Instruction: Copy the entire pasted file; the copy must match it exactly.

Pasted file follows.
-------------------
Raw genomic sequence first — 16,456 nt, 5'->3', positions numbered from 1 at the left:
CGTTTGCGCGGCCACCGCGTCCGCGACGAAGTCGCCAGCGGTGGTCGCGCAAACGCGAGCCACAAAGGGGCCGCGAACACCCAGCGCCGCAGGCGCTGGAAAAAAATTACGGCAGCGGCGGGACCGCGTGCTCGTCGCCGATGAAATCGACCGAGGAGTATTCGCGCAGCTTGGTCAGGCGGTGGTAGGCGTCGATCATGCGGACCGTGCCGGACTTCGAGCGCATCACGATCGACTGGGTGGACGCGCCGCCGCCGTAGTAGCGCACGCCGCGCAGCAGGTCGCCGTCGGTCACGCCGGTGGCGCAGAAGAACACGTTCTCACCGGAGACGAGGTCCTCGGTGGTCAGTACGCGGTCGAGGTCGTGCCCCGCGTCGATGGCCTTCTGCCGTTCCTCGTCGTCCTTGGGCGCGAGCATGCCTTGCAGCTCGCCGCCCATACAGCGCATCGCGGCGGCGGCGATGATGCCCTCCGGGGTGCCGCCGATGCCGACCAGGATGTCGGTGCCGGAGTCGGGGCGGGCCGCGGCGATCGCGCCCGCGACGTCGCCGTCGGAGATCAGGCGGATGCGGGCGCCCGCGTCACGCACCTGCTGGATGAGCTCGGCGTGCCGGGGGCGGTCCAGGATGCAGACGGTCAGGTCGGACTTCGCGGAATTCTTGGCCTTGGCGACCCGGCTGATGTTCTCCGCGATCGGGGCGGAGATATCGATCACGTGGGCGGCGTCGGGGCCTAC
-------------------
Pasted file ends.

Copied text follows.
Raw genomic sequence first — 16,456 nt, 5'->3', positions numbered from 1 at the left:
CGTTTGCGCGGCCACCGCGTCCGCGACGAAGTCGCCAGCGGTGGTCGCGCAAACGCGAGCCACAAAGGGGCCGCGAACACCCAGCGCCGCAGGCGCTGGAAAAAAATTACGGCAGCGGCGGGACCGCGTGCTCGTCGCCGATGAAATCGACCGAGGAGTATTCGCGCAGCTTGGTCAGGCGGTGGTAGGCGTCGATCATGCGGACCGTGCCGGACTTCGAGCGCATCACGATCGACTGGGTGGACGCGCCGCCGCCGTAGTAGCGCACGCCGCGCAGCAGGTCGCCGTCGGTCACGCCGGTGGCGCAGAAGAACACGTTCTCACCGGAGACGAGGTCCTCGGTGGTCAGTACGCGGTCGAGGTCGTGCCCCGCGTCGATGGCCTTCTGCCGTTCCTCGTCGTCCTTGGGCGCGAGCATGCCTTGCAGCTCGCCGCCCATACAGCGCATCGCGGCGGCGGCGATGATGCCCTCCGGGGTGCCGCCGATGCCGACCAGGATGTCGGTGCCGGAGTCGGGGCGGGCCGCGGCGATCGCGCCCGCGACGTCGCCGTCGGAGATCAGGCGGATGCGGGCGCCCGCGTCACGCACCTGCTGGATGAGCTCGGCGTGCCGGGGGCGGTCCAGGATGCAGACGGTCAGGTCGGACTTCGCGGAATTCTTGGCCTTGGCGACCCGGCTGATGTTCTCCGCGATCGGGGCGGAGATATCGATCACGTGGGCGGCGTCGGGGCCTAC